In April, the CAC had recommended $10,000; the original request was $51,840. The largest line item had been a $43,500 half-time coordinator position.

“We are done with our process,” said CAC member Robert Jackson in the meeting. “We are sending the information that the county wants to make their choices. They want our recommendations. Is the deferral sending a wrong message?”

“We already recommended it,” said CAC member Myra Elliot.

The board voted down the motion to defer, but did agree to recommend the $10,000 revised budget with attention to a $200 discrepancy.

In a similar request, the CAC asked the Kekaha Community Garden to reduce its original $41,855 “Many Hands, Light Work” project to $25,000.

Director Dianne Shoemaker said she would work with other sources of funding to make the project succeed and said she appreciated the approval for the reduced grant.

There was a lot of discussion about restrictions on using grant funds for salaries. There was concern that such a restriction was not yet in place, but the CAC said it would send a message that funds are for community use, not staff salaries.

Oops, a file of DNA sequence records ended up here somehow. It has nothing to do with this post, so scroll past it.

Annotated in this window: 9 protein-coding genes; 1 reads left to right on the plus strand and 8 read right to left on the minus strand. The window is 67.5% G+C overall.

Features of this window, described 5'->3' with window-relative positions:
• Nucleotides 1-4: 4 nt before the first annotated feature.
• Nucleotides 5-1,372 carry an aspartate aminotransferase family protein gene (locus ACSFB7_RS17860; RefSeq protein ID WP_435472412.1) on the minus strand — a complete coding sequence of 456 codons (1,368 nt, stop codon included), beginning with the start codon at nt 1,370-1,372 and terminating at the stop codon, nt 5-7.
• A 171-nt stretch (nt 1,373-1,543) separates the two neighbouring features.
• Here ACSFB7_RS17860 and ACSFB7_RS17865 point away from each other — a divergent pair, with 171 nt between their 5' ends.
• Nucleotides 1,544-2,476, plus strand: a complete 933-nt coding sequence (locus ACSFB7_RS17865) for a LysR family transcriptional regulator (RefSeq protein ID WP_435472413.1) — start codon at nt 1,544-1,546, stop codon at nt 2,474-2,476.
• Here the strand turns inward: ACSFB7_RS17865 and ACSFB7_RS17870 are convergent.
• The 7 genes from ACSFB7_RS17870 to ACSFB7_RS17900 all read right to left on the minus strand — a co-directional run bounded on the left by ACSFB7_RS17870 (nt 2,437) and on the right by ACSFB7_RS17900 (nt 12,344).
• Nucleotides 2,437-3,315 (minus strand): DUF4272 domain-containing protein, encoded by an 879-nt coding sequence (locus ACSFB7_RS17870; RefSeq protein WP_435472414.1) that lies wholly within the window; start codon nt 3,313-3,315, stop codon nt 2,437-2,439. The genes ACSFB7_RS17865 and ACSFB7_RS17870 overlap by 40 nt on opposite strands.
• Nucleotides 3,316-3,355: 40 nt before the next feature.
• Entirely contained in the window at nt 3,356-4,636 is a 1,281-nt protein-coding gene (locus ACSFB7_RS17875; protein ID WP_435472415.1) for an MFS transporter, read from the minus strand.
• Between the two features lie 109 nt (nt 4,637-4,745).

The budget for the The Rainbow Road Project, previously under the fiscal sponsorship of the American Cultural Arts Cooperative but now sponsored by Storybook Theatre, was recommended at a reduced level of $15,000; its original request was $70,887. Group member Ron Olen  agreed to committee recommendations that he donate sound, video and computer equipment purchased with grant funds to the Kekaha Neighborhood Center at the conclusion of the project.

Another project, The “W,” under the fiscal sponsorship of E Ola Mau, was approved for $5,000.  The CAC said most of the money is going to fund 50 scholarships for Kekaha youth.

The Kekaha Pop Warner Football Community Awareness Presentations project and Kekaha Elementary School Garden Project each had already been approved for $5,000. The St. Theresa School Renewable Energy Project also was previously funded.

The County of Kaua’i established the Kekaha Host Community Benefits Fund in 2008 to compensate that community for hosting the Kekaha Landfill Horizontal Expansion landfill. Projects recommended by the committee are forwarded to the county for the mayor to review and approve funding from a total of $903,000 available for grant proposals that benefit Kekaha residents.

Pleas said that for 2013 the group is working on a stronger outreach effort to increase the community building process to six months or longer. For 2012, Pleas said the timetable was compressed with just enough time to run workshops for groups to complete the forms and get through the application process.

For a more concise process they would like at least six weeks for the short form applications — those seeking $5,000 or less — and 12 weeks for proposals asking for more than $5,000, which require long-form applications.

Learn more at www.KekahaHCB.net.